Lauren Greenfield, The Queen of Versailles, 2012, digital video, 100 minutes and the Versailles Property, 2014
The Queen of Versailles is a character-driven documentary about a billionaire family and their financial challenges in the wake of the economic crisis. With epic proportions of Shakespearean tragedy, the film follows two unique characters, whose rags-to-riches success stories reveal the innate virtues and flaws of the American Dream. The film begins with the family triumphantly constructing the largest privately-owned house in America, a 90,000 sq. ft. palace. Over the next two years, their sprawling empire, fueled by the real estate bubble and cheap money, falters due to the economic crisis. Major changes in lifestyle and character ensue within the cross-cultural household of family members and domestic staff.
David Siegel is the wealthy owner of Westgate Resorts, a timeshare company in Florida. His wife Jackie Siegel, thirty years his junior, is a former Miss Florida contestant with a computer science degree. They begin construction on the Versailles house, a mansion modeled on the Palace of Versailles. Located on the outskirts of Orlando, it would be the largest single-family detached home in the United States if completed.
However, Siegel’s company is badly affected by the Great Recession in 2008 and his family struggle to cope with their reduced income. Construction on the new house is halted, most of their servants are laid off and their pets are neglected. David retreats into his office, determined to save his property venture in Las Vegas. Jackie struggles to rein in her compulsive shopping habits. The children and their nanny are also interviewed. The film ends with none of their issues resolved.
The New York Times’ A. O. Scott called the film “A gaudy guilty pleasure that is also a piece of trenchant social criticism,” and said, “the movie starts out in the mode of reality television, resembling the pilot for a new “Real Housewives” franchise or a reboot of “Lifestyles of the Rich and Famous.” Before long, though, it takes on the coloration of a Theodore Dreiser novel — not quite an American tragedy but a sprawling, richly detailed study of ambition, desire and the wild swings of fortune that are included in the price of the capitalist ticket.”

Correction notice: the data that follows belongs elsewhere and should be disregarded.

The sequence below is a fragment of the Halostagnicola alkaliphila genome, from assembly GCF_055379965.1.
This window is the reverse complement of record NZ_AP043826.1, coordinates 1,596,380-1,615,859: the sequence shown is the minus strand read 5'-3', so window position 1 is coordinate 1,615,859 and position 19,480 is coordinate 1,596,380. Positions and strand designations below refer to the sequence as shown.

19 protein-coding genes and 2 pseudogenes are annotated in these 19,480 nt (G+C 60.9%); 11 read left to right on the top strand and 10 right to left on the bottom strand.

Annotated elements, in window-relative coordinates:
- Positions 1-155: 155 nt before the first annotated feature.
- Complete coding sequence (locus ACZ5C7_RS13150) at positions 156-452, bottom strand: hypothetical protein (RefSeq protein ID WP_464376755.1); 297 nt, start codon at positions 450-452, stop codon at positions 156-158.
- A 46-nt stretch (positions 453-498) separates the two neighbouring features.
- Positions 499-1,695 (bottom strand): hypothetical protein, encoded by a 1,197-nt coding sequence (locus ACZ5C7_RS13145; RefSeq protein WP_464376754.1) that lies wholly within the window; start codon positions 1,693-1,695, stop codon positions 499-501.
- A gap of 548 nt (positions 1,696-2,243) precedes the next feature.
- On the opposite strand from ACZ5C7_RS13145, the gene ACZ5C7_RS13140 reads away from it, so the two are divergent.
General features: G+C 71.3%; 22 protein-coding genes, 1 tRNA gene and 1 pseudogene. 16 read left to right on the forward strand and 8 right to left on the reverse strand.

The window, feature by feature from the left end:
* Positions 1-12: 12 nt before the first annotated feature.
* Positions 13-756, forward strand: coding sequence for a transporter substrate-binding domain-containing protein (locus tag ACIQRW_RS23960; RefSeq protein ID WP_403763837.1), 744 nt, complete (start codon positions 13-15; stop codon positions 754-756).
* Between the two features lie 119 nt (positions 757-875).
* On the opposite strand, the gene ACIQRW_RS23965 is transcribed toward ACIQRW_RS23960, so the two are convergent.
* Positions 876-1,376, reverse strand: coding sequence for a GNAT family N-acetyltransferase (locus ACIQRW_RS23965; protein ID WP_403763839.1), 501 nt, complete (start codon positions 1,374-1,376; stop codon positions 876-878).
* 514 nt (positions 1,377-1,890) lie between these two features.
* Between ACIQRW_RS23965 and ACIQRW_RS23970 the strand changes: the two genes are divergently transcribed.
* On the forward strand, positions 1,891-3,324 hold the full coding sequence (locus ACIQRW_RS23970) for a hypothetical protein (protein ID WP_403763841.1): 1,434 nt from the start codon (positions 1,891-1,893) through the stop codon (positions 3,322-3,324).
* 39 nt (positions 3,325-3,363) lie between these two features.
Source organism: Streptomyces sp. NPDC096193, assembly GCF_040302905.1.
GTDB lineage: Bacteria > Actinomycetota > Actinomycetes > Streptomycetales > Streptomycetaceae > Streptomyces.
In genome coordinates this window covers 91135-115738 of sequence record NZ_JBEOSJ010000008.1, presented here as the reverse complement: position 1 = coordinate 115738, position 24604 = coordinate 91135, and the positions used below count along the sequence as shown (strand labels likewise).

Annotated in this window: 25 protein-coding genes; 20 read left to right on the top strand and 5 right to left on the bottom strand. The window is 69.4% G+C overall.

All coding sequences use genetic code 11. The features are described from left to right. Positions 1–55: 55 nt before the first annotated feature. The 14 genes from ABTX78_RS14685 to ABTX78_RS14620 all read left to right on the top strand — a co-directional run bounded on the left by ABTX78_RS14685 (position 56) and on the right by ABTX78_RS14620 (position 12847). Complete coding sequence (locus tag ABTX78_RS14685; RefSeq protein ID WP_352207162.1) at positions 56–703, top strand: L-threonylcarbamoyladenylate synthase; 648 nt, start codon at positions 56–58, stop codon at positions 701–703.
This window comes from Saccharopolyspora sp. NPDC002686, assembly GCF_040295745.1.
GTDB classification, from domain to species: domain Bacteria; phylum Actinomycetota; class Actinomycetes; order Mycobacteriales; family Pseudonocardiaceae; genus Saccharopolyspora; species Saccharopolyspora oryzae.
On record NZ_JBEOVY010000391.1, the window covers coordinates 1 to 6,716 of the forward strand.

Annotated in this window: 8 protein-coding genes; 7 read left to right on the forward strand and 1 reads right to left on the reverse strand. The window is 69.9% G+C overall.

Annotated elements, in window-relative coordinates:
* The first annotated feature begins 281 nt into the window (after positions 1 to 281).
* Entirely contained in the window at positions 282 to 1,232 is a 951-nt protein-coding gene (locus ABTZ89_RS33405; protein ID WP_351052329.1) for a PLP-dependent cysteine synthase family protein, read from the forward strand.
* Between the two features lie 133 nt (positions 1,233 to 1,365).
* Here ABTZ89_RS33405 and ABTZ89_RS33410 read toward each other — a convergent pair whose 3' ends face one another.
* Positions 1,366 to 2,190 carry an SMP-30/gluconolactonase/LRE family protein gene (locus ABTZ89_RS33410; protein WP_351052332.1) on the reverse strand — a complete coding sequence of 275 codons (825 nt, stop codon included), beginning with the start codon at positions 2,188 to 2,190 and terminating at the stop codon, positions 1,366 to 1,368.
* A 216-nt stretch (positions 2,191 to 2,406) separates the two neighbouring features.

The Economist called it “an uncomfortably intimate glimpse of a couple’s struggle with a harsh new reality,” concluding that “the film’s great achievement is that it invites both compassion and Schadenfreude. What could have been merely a silly send-up manages to be a meditation on marriage and a metaphor for the fragility of fortunes, big and small.”
The documentary won the U.S. Directing Award at the 2012 Sundance Film Festival, the Grand Jury Prize from the Brisbane International Film Festival, and a Best Director Award from the RiverRun Film Festival. The Queen of Versailles was also nominated for Best Documentary Film, 2012, by the International Documentary Association (IDA).
Lauren Greenfield graduated from Harvard in 1987 and started her career as an intern for the National Geographic Magazine. She lectures on her photography, youth culture, popular culture, and body image at museums and universities around the world.